In August, President Tran Dai Quang made his first public appearance in four weeks, ending speculation that illness or upheaval within the ruling CPV might trigger a near-term reordering of the political hierarchy. Quang is the second-ranking member of the Politburo, subservient only to CPV General-Secretary Nguyen Phu Trong, and his main role is to act as a mediator between the conservative Trong and the reformist Prime Minister Nguyen Xuan Phuc.

Although Quang’s government role is mostly ceremonial, the election of the former minister of public security to the presidency in early 2016 indicated that political liberalization was not under consideration by the CPV. Indeed, since the reshuffling of the party leadership last year, the government has cracked down on government critics, a fact that has been noted by democracy advocates via social media, much to the displeasure of top officials.

During the president’s absence from the public eye, state media published an article in which Quang called for tighter regulation of the Internet, citing a cyberattack involving the WannaCry virus, which officials have blamed on hostile foreign forces seeking to undermine the Vietnamese state. Such statements could portend the adoption of a Chinese-style approach to controlling Internet content that would have negative implications for businesses that rely on open access.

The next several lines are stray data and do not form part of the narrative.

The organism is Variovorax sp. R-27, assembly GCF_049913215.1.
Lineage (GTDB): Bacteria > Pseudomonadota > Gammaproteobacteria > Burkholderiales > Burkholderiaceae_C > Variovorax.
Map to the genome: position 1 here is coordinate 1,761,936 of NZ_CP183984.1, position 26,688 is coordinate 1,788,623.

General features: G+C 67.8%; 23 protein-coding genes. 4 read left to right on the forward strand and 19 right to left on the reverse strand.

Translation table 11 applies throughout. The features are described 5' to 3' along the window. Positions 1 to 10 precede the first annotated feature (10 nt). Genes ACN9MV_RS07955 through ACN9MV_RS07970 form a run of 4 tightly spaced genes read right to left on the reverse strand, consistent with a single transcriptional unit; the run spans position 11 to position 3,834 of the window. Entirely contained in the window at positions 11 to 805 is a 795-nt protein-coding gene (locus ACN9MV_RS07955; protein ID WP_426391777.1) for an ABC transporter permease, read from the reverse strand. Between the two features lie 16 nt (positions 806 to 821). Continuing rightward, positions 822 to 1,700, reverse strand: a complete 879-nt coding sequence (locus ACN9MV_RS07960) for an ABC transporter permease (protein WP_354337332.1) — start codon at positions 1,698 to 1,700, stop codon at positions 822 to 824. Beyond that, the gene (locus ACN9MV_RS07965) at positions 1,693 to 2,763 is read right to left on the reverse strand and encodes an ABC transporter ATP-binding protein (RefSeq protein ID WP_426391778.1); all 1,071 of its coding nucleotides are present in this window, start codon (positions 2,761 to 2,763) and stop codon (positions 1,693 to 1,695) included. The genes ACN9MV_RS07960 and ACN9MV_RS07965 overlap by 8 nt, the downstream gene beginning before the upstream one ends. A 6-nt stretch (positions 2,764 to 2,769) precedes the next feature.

The government’s simultaneous crackdown on corruption, which is undoubtedly merited as a general rule, both in terms of upholding the legitimacy of the CPV’s monopoly on political power and creating a more hospitable climate for business, nevertheless holds the potential to heighten political risks. There are clear signs that the anti-corruption campaign is being used to purge reformist allies of former Prime Minister Nguyen Tan Dung, with the aim of consolidating the control of the CPV’s conservatives ahead of the next leadership reshuffle in 2021.

In one case, Vietnamese agents effectively kidnapped the former chief executive of the construction subsidiary of state-owned PetroVietnam, who fled to Germany to escape what he claims are bogus corruption charges. The incident has touched off a diplomatic dispute with Germany that will complicate Vietnam’s relations with the broader EU, possibly affecting a trade agreement that is scheduled to come into force next year.

To date, the political maneuvering has not been accompanied by any significant retreat from the economic liberalization program currently being overseen by Prime Minister Phuc, Dung’s protégé and the third-ranking member of the Politburo. The government is planning to sell the state’s full stake in more than 100 smaller enterprises, while permitting partial private ownership in 137 strategic enterprises, including the state dairy firm, Vinamilk, and Sabeco (a brewer).

The continued support for equitization reflects the acknowledgment even among conservatives that the public-sector debt burden is increasing at an alarming rate, and the large fiscal deficit must be brought under control. The apparent consensus on economic policy prompted an upgrading of Vietnam’s debt rating earlier this year, and will reduce the near-term danger that a perceived increase in political risk might lead to weaker inflows of FDI.